Whatever his intentions are to start with, they simplify somewhere between his hand on the car door and her hand on his fly.




"You look like hell."

"After all this, that's all you have to say to me."

She slams her keys down on the table. "How about 'get something out of the freezer for the swelling.' Or 'why the frak would you punch Barnett for stepping between us?' You're lucky he figured out who you are and calmed down." She takes a seat and watches as Lee visibly swallows down another comment and goes into her kitchen.

He returns with a bag of peas cradled against the side of his face, and he sits across from her in stony silence for a few moments.

"You've had a lot to drink."

Empty bottles still line her counter. She shrugs, half-conscious of a dull ache above her left eye, and even though it took her two tries to unlock her own apartment door she wishes she felt even less sober right about now. "Now that's breaking news."

Moving the peas, Lee tests his cheek with his fingertips for the second time. "I don't want us to be like this, Kara."

"To be like what?" Leaning against the back of her chair, she folds her arms over her chest and looks at him expectantly. "What are we like?"

Their eyes meet, but he looks away just as quickly. "I don't want to fight with you."

"Maybe you should've thought about that before butting in."

"How is this all my fault?" He stares at her like he's never learned the language she's speaking. "Two days, Kara. Zak's been buried two--"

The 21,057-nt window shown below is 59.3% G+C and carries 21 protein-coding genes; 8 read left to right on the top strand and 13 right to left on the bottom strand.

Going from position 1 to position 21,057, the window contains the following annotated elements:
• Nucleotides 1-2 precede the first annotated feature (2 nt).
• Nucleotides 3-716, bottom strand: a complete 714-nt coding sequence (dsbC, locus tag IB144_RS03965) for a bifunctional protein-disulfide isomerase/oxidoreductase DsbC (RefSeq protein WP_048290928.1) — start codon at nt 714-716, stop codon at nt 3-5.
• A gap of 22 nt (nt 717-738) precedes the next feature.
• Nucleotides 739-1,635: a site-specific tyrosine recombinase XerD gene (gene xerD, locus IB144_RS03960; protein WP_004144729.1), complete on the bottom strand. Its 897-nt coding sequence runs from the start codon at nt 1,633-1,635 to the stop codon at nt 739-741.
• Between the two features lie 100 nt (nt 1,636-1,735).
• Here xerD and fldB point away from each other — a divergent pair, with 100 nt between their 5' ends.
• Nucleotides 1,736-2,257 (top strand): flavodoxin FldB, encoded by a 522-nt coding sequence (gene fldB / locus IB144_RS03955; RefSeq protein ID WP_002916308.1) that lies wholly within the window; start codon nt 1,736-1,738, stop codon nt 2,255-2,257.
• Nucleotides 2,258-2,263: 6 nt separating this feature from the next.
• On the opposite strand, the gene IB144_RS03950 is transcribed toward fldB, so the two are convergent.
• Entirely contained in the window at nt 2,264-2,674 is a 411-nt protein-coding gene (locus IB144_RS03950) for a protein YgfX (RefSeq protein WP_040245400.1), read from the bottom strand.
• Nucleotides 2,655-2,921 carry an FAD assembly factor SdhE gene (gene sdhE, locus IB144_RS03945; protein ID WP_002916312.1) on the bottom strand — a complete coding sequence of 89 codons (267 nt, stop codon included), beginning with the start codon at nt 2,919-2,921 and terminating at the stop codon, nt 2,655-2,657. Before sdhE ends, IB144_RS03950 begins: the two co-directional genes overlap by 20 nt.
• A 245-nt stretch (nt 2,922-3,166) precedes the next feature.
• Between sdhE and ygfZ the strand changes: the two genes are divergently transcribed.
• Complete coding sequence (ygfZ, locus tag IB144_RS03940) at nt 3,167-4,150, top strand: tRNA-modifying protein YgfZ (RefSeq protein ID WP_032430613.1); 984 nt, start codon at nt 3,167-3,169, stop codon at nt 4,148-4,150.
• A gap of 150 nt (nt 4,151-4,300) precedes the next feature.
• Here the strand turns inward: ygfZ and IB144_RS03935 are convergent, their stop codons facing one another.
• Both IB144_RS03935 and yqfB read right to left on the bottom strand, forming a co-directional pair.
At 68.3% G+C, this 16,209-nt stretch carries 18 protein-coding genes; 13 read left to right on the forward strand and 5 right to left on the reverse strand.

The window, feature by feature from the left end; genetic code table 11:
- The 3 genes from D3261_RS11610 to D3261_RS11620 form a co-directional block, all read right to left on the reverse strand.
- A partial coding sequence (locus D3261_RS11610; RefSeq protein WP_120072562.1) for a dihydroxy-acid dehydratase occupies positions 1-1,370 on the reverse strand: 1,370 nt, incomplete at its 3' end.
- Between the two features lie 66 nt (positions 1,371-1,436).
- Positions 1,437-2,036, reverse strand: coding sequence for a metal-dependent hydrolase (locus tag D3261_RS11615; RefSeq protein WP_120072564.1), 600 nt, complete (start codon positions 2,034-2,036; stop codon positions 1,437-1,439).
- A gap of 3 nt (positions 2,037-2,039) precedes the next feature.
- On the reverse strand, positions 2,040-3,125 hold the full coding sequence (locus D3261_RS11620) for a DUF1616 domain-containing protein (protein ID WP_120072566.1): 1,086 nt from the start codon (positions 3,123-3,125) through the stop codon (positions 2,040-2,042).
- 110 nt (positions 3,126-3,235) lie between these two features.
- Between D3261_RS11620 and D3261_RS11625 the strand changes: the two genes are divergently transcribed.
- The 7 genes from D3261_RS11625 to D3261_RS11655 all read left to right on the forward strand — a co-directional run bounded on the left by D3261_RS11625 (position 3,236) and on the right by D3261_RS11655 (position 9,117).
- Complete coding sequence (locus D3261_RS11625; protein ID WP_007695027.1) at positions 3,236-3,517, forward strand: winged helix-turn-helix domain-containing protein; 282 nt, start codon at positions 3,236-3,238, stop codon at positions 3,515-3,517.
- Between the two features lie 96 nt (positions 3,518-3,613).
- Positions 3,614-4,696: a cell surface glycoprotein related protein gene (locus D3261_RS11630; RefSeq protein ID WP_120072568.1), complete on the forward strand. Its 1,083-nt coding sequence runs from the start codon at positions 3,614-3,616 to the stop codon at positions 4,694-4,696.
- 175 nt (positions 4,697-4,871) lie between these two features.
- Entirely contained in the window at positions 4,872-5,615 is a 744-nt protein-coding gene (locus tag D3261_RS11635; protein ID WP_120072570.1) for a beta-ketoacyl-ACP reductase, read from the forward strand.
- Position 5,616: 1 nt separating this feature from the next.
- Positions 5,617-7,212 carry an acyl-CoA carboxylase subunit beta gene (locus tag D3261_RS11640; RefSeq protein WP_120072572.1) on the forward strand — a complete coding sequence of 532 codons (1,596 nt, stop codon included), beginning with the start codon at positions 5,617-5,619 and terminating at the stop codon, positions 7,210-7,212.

"I haven't forgotten." She feels an uninvited tremble in her chin and does her best to ignore it, to ignore his face, to stick with anger.

"I know this is hard. I know it better than most people. He was my little brother. I feel like--" She can hear the tension threading through each word, and he stops himself, seemingly at a loss. When he opens his mouth again, he sounds resigned. "I know how stupid it is, but I feel like I should've been able to protect him somehow. Like I should've kept him out of danger, paved a safe road for him. I feel like I've lost the closest friend I've ever had. I know what happened to Zak isn't actually my fault." He hesitates. "And it's not yours, either."

Her headache forgotten, she lifts her eyes to find his again.




"Haven't you had enough already?"

"Lee, you can make me feel bad about hitting you and you can sleep on my frakking couch if you're not up for the drive back, but you're not gonna stop me from drinking." With a unapologetic smile, she tips her head at him and then raises her shot glass in half a salute. "Not until I'm good and ready, so you can take the concern out of your eyes right now."